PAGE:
“Not bad!” I said. “You were all very close.”

“That’s because we’re in the business,” one guy offered. “We get calls from people all the time who complain that it’s too cold. But when we get there, we can feel that it’s 70°. And when we check, it’s usually within a degree of what we said it was. Some people have no sense for air temperature, but we do. We’re all in the business. We have a knack for it. You get so you can be as accurate as a thermometer when you’re in at this long enough.”

“I’m glad to hear that,” I said. “What temperature do you suppose it is out by the ice skating rink?”

They all started to laugh. “It can’t be more than 60° degrees out there,” one woman said. “I’d agree with her,” a man said. The others nodded.

“Okay,” I said. “Let’s go check it out.” I picked up the digital thermometer and we all walked out to the rink. I held the thermometer’s probe about a foot off the surface of the ice.

“It’s 77°,” I said.

“No way!” one guy shouted. “Let me see that.” I handed him the thermometer and let him check for himself. The others gathered around, and each had a turn to take a good look.

“Want to go back inside?” I asked.

“Yeah,” one of the women said. “It’s too cold here!”

“It’s 77° here,” I said.

“I don’t care what that thermometer says,” she laughed. “I’m cold!” She scurried back to get another cup of coffee in our relatively “warm” conference room where the temperature was only 70°.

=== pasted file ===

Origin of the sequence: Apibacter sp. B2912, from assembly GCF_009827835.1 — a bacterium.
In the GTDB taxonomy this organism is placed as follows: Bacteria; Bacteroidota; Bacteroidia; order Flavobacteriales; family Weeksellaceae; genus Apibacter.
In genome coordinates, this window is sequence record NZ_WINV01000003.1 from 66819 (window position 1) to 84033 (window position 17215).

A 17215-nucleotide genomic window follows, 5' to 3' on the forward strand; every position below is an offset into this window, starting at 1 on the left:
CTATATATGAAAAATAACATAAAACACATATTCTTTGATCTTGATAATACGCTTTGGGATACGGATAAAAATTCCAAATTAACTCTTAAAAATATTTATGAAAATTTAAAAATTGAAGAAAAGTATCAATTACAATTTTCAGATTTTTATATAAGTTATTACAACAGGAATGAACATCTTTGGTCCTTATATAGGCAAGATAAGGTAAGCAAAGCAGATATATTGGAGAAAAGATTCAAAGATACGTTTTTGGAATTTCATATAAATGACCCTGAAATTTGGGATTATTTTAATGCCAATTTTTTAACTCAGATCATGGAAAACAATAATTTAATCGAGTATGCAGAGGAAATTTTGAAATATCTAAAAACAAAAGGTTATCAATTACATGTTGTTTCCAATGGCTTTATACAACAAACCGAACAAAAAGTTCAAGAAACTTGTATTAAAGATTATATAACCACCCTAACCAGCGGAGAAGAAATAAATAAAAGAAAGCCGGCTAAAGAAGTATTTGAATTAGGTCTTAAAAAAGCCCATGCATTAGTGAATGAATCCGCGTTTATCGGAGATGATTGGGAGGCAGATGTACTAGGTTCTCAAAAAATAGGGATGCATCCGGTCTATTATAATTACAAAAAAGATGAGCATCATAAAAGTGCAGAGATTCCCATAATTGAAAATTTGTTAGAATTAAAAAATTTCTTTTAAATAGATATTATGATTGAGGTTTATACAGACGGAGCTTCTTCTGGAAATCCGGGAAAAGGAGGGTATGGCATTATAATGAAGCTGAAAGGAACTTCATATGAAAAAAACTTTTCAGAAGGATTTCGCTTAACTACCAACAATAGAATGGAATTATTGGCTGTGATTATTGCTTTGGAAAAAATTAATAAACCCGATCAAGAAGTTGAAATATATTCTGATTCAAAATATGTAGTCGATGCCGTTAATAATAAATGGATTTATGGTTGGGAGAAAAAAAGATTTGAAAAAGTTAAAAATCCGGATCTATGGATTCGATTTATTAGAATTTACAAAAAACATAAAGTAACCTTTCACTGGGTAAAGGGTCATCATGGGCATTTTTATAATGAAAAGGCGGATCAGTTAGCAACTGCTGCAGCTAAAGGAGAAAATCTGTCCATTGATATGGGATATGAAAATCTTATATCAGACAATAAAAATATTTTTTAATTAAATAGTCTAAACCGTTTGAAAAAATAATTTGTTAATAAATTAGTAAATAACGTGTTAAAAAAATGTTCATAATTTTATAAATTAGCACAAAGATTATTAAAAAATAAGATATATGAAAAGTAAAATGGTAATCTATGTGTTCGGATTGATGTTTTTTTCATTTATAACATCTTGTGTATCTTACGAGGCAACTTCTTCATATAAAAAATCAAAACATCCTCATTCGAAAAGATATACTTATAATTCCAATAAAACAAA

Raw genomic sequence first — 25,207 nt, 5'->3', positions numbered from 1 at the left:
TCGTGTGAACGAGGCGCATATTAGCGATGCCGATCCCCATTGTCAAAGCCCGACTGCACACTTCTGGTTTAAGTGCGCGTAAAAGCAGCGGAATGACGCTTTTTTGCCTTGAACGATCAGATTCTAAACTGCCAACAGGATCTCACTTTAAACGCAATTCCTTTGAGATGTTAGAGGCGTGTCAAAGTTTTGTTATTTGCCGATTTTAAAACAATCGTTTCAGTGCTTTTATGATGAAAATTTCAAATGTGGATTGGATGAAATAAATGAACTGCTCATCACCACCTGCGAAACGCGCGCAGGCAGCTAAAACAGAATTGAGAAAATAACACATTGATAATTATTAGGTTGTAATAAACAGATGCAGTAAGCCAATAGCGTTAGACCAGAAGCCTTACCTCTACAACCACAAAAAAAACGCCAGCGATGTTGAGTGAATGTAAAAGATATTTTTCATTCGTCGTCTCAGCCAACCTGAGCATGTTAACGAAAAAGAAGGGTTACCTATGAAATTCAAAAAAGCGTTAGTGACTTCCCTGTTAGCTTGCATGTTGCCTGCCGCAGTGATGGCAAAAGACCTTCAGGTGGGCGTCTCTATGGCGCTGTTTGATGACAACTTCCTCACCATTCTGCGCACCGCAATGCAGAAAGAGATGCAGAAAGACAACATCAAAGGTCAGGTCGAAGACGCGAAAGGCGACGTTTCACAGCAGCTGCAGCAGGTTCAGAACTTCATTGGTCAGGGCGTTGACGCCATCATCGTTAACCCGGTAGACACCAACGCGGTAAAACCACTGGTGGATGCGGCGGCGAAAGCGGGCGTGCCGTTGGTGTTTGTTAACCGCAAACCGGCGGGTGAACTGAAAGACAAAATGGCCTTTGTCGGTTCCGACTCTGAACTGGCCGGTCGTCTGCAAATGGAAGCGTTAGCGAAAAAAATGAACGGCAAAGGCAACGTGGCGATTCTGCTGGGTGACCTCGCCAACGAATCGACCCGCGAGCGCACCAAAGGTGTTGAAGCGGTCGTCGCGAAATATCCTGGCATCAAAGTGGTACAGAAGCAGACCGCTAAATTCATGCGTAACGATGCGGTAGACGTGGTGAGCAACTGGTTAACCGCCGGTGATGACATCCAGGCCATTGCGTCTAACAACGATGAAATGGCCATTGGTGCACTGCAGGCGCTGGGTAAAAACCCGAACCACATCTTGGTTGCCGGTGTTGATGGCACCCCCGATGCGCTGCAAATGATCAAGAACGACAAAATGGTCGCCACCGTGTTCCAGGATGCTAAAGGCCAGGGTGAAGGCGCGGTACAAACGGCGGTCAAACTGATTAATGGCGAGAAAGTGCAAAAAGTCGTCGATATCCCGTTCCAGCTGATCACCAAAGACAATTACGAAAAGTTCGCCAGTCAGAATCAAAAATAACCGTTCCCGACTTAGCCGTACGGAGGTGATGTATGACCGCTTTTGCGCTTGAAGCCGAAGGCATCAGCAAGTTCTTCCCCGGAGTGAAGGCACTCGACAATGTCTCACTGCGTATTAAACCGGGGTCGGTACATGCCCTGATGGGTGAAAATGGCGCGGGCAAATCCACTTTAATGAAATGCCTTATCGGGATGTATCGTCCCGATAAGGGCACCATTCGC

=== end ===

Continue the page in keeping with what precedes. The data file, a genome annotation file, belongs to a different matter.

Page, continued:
Now that I had their attention, I told them about a phenomenon called “Cold-70.” It’s the feeling you get when there’s a big difference between the air temperature and the temperature of the surfaces around you. This is because your body is a radiator and it will radiate heat toward anything that’s colder than it is. When you stand next to cold objects, your body’s heat loss increases and you feel uncomfortable, even though the air might be 70°.

Engineers have talked about this since the 1930s. It’s what often makes a forced air system feel uncomfortable while a hydronic radiant floor feel so good.

“That’s the way you market hydronic radiant heat to your customers,” I told them.

“We have to take them to a skating rink?” One of the guys asked. “We don’t have one of those in our town.”

“No, not a skating rink,” I said. “A supermarket.”

“A supermarket?”

“Yes, grab your thermometer and walk them up and down the aisles. Most supermarkets have warm-air heating systems. When you get to the frozen food aisle, you and your customer will feel the same way you just felt when you stood next to the ice rink. Take the temperature of the air in the frozen food aisle and show them that it’s the same as it is in every other aisle in the store. That’s Cold-70, and that’s the best way to sell hydronic radiant heat.”

“But what if they don’t want to go with me to the supermarket?” A guy in the back asked.

“Then you use words to paint a word picture for them. Just as I’m doing now,” I replied.

People who are good at marketing do that. They paint beautiful word pictures that connect things people know intuitively with the technical aspects of what they have to sell. They focus on the benefits, the way the system makes you feel. They market what the thing does more than what it is.

If I can do that, so can you.

Be a radiator and go tell your story. Or make this story your own and tell them you were the person at the seminar. You can’t miss. You’re a radiator. You’re hot stuff!